Feedback: Hula Declaration’s Aim Is to Unify

The Huamakahikina Declaration unifies and amplifies the voices of kumu hula.
What Is Hula
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In August 2021, more than 160 lineally acknowledged kumu hula gathered virtually at the first annual Kupukalālā Kumu Hula Convention to author what would become the groundbreaking “Huamakahikina Declaration on the Integrity, Stewardship, and Protection of Hula.” The Declaration was then ratified by 201 kumu hula, all of whom affirm that the document is a concise reflection of their thoughts, principles and values regarding hula.


For its September 2022 issue, HONOLULU published an article by Carlyn L. Tani titled, “What is Hula, and What is Not?” While the article does shed light on the trailblazing declaration and progress made by Huamakahikina, the article also perpetuates the misrepresentation of a fundamental Native Hawaiian practice. Unfortunately, Tani chose to focus on a controversial part that does not correspond with the Declaration. In actuality, it utterly overshadows Huamakahikina’s progress while also tarnishing the reputations of the 201 ratifiers along with the repute of their venerated lineages.


The eight-member Leo Kāhoa (volunteer) steering committee of Huamakahikina agree that Tani failed to accurately reflect the text of the Declaration and alarmingly misleads HONOLULU’s readership into believing that Huamakahikina is some form of policing entity that claims the authority to create kumu hula. We believe readers were erringly steered to believe Huamakahikina and its declaration are somehow a controversial kumu hula-creating entity.


The annual Kupukalālā Kumu Hula Convention of Huamakahikina is the major forum through which kumu hula are able to convene in order to discuss, strategize and implement plans for the defense and stability of hula in Hawai‘i and abroad. The application process mentioned in the article is actually only for attendance in the annual Kupukalālā conventions.



“Huamakahikina is a contemporary manifestation of Hula community and advocacy. Huamakahikina unifies and amplifies the voices of Kumu Hula. This is needed now to address challenges, both old and new, that impact Kumu Hula and that threaten the integrity of Hula.” 

—Huamakahikina Declaration



The registration process in no way enables Huamakahikina or Leo Kāhoa members to “‘āpono, affirm or verify or proclaim” anyone as a kumu hula, nor “[hand] out any kind of palapala or certificate.” To the contrary, application processes are quite standard for many professional conventions. “Many other professional conventions require that participants be verified practitioners of that field,” says Kumu Hula Hōkūlani Holt. “If someone is going to attend the American Medical Association’s conference, they have to be verified as a medical practitioner. Even for the annual Hawaiian Civic Clubs’ conventions, you have to be a verified member as per the criteria to vote. The members of Huamakahikina set up the requirement that one has to be a lineally acknowledged kumu hula to attend the Kupukalālā convention because only kumu hula have the rights, responsibility, and authority to address our issues.”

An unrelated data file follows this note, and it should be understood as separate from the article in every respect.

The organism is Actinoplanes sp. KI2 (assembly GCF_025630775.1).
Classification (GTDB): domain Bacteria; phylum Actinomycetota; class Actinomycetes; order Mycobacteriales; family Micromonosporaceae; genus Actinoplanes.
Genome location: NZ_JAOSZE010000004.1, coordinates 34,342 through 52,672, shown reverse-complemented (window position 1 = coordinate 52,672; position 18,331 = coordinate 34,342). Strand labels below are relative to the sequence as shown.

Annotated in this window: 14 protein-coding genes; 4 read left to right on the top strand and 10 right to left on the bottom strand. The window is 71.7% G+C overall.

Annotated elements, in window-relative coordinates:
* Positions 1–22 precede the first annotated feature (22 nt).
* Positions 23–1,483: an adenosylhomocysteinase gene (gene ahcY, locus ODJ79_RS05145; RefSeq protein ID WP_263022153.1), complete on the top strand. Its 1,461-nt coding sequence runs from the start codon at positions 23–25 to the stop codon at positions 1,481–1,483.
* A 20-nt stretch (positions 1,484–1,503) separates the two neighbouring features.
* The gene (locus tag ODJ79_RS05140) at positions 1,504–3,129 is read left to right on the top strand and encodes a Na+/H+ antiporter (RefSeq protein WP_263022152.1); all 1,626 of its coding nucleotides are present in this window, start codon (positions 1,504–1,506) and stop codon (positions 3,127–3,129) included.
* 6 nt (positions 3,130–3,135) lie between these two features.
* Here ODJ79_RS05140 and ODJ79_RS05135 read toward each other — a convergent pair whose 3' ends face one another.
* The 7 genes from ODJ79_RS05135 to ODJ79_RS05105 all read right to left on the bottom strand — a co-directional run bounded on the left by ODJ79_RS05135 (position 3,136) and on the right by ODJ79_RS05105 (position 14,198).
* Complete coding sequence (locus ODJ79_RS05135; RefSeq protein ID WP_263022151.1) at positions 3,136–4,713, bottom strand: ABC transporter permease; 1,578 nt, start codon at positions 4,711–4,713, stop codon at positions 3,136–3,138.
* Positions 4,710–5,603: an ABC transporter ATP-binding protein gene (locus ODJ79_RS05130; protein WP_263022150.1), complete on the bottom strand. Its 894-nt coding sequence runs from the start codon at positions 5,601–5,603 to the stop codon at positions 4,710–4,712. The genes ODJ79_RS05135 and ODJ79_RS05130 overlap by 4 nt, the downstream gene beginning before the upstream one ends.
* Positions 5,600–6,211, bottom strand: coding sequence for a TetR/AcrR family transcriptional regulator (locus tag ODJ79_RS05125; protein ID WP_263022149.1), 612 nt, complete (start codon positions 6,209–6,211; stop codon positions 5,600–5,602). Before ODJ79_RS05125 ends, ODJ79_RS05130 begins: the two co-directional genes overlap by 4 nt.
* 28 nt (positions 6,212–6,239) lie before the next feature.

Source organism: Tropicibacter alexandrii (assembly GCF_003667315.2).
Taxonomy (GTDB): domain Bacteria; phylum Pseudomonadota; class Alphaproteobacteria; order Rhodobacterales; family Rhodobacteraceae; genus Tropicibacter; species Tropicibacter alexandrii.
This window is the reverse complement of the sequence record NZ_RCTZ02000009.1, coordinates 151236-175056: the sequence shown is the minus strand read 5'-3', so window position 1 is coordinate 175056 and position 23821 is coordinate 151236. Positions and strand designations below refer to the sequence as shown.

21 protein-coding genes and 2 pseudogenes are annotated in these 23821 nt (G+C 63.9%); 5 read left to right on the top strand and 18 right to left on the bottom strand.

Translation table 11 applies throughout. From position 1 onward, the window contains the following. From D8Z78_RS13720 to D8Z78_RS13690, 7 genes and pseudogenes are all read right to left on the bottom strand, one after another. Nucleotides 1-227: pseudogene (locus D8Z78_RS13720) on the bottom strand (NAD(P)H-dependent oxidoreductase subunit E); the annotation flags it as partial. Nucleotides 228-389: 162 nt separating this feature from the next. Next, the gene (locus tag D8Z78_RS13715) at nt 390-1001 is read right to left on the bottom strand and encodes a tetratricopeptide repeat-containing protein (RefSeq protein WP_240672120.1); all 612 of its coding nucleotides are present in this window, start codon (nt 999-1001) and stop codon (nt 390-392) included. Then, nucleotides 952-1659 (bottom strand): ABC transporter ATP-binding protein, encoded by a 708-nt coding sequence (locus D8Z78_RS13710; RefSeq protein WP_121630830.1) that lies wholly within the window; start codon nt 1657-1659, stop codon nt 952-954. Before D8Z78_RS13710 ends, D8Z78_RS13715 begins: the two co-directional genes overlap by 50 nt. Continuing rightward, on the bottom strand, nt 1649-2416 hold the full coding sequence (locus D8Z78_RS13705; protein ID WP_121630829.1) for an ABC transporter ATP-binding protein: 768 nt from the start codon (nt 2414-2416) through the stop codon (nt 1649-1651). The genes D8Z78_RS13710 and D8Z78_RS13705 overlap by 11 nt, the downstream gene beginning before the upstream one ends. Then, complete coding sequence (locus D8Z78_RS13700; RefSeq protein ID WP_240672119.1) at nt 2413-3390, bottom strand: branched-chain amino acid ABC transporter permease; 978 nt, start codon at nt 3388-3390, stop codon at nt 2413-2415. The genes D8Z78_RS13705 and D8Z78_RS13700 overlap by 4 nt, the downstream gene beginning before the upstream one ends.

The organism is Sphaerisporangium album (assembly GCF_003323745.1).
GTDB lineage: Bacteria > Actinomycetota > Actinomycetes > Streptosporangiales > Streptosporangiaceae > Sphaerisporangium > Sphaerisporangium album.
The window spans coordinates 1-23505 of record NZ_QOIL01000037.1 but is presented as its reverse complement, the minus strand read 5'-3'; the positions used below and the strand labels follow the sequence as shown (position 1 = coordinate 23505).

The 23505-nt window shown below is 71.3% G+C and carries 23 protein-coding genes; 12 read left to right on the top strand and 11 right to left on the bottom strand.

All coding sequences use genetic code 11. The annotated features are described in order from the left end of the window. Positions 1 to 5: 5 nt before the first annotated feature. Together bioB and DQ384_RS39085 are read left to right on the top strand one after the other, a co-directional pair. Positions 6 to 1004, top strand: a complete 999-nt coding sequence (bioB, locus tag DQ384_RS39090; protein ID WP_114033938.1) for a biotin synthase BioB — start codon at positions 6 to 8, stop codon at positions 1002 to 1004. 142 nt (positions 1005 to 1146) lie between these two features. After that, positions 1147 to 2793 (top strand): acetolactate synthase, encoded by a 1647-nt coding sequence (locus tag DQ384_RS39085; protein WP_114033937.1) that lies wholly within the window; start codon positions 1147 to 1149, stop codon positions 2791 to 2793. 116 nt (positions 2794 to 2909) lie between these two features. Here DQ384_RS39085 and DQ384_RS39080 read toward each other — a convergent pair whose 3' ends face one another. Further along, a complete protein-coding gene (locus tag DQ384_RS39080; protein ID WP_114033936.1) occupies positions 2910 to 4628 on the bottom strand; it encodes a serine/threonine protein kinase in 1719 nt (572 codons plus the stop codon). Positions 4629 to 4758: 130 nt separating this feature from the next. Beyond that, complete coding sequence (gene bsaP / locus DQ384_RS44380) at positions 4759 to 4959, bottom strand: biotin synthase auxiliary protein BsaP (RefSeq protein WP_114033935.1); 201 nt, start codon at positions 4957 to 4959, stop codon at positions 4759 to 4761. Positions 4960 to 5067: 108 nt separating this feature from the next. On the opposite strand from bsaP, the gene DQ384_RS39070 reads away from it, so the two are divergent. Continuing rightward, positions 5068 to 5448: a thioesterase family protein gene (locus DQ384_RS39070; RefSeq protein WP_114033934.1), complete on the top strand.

So as to ensure that the outcomes of the Kupukalālā conventions, along with Huamakahikina’s advocacy efforts, are as impactful and uncontentious as possible, the volunteers of the Leo Kāhoa steering committee are tasked by the Huamakahikina Membership with verifying that all convention participants are kumu hula as defined in the Huamakahikina Declaration. This is achieved via specific questions in the convention registration process.


In efforts to be as helpful and inclusive as possible, Leo Kāhoa members also assist applicants in the process should any issues arise. Regarding her own application, Kumu Hula Ka‘ohu Cazinha said, “There was initially an issue verifying my status as a kumu hula, but Leo Kāhoa did their due diligence and consulted the right people. For me, I understand the importance of verifying a kumu hula’s status in order to participate on any level with Huamakahikina, especially if we are making decisions that will affect the world of hula. I will be forever grateful to them for going about their job the right way. I am proud to be a part of Huamakahikina and I look forward to helping them grow and develop for the good of all mea hula (hula practitioners) in the years to come.”


That the article chose to focus on divisiveness is irresponsible to the entire profession of hula and its practitioners, and in no way do these misrepresentations constructively add value to the discourse. In fact, they significantly detract from it. This is precisely one of the problems the Declaration—and 201 kumu hula—sought to remedy.


Huamakahikina and the members of Leo Kāhoa find some consolation in this opportunity to illuminate and correct the false controversy and hope we can one day move beyond pitting our people and practices against one another. For more on Huamakahikina and the “Huamakahikina Declaration on the Integrity, Stewardship, and Protection of Hula,” please visit